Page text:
API Testing with Java and REST Assured - Allure reporting

API Testing with Java and REST Assured - Allure reporting
Photo by Adeolu Eletu / Unsplash

In my previous posts I've walked through how to get started with REST Assured and API testing. We've setup our test endpoints and created a variety of test methods that validate those endpoints. You can find the complete code for this series of blog posts in my Github project.

Up until now we've been using the IDE to run the tests and viewing our test results in the terminal window. In this post I want to show you how to generate an HTML report using the Allure reporting framework.

Here we go!

Allure Reporting

So what is Allure? Allure is an open sourced framework that leverages junit or testng test results to create an HTML report with both high level and detailed views. You can experiment with an Allure sample report to get a general idea of what the report looks like.

Adding reporting to our project

Add the Allure dependency

Let's update the project we've already been working on in previews posts. To get started with Allure we'll need to update our pom.xml file by adding an Allure dependency:


Add testng.xml file

In my sample project I now have 2 test classes, and I want to run the tests from both classes. To do this I need to create a testng.xml file and put it in the root of my project:

<!DOCTYPE suite SYSTEM "https://testng.org/testng-1.0.dtd">
<suite name="REST Assured test examples">
    <test name="All">
            <class name="SchemaValidation"/>
            <class name="MyTestClass"/>

The file lists the test classes I want to run. Time to run the test!

Run the test suite

After making sure you have started the json server endpoint with json-server --watch music-db.json, let's just run our test from the command line using maven:

mvn test site

Hopefully you'll see a successful test run:
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View results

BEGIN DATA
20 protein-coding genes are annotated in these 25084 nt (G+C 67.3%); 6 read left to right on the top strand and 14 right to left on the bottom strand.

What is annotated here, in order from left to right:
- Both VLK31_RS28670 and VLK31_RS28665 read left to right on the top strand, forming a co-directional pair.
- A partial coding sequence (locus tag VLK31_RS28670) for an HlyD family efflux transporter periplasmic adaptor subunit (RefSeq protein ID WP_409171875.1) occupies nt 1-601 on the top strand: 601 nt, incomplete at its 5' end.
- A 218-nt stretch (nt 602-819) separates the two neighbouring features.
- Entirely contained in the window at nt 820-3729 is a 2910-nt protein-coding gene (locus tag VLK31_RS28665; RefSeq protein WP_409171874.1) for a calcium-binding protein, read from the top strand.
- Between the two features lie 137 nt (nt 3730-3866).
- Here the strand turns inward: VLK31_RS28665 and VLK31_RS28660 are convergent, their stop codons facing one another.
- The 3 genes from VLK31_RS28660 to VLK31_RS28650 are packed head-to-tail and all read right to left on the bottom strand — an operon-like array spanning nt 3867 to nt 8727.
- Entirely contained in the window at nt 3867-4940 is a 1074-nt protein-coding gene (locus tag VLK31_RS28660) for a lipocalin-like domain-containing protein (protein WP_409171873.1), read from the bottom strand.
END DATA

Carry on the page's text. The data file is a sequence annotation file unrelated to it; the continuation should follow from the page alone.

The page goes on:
Now take a look at the files in target/allure-results. These are testng result files that Allure uses to create a report:

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In addition, you should have an index.html file in your target/site/allure-maven-plugin folder. Right-click that file and open in browser. The report should open in your browser:

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The left nav of the page will give you different views into your tests. Drilling into the suite will give you insights on each individual test:

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View test history

Each time you run the report from the command line with the mvn test site command, new testng json results file will get added in the allure-results folder. Allure can use those files to include a historical view of your tests. Let's give that a try.

To get started run mvn test site a few time and watch how the number of file in the allure-reports folder grows.

No go back a view your report. Select Suites from the left nav, select one of your tests, and cick Retries in the right pane. You should see history of test runs for that test:

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Of course no one cares about tests that are green. This historical view can give you insights on patterns with failed tests. For example, this test looks pretty flaky!
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It's a wrap!

Hopefully this blog post gives you some insights on using Allure to generate reports for your REST Assured tests. I should mention, Allure is not limited to REST Assured reports, and is not even limited to Java-based test frameworks. In addition to Java, Allure supports frameworks for Python, JavaScript, Ruby, Groovy, PHP, .Net, and Scala.

I've barely scratched the surface with this introductory post. Check out the Allure getting started page to learn more.

As I wrap up this Allure post, I am also wrapping up this 4-part series on REST Assured. I've learned a lot working through these posts, and hopefully you've learned something as well.

You can find the complete code for this series of blog posts in my Github project.

Thanks and happy testing!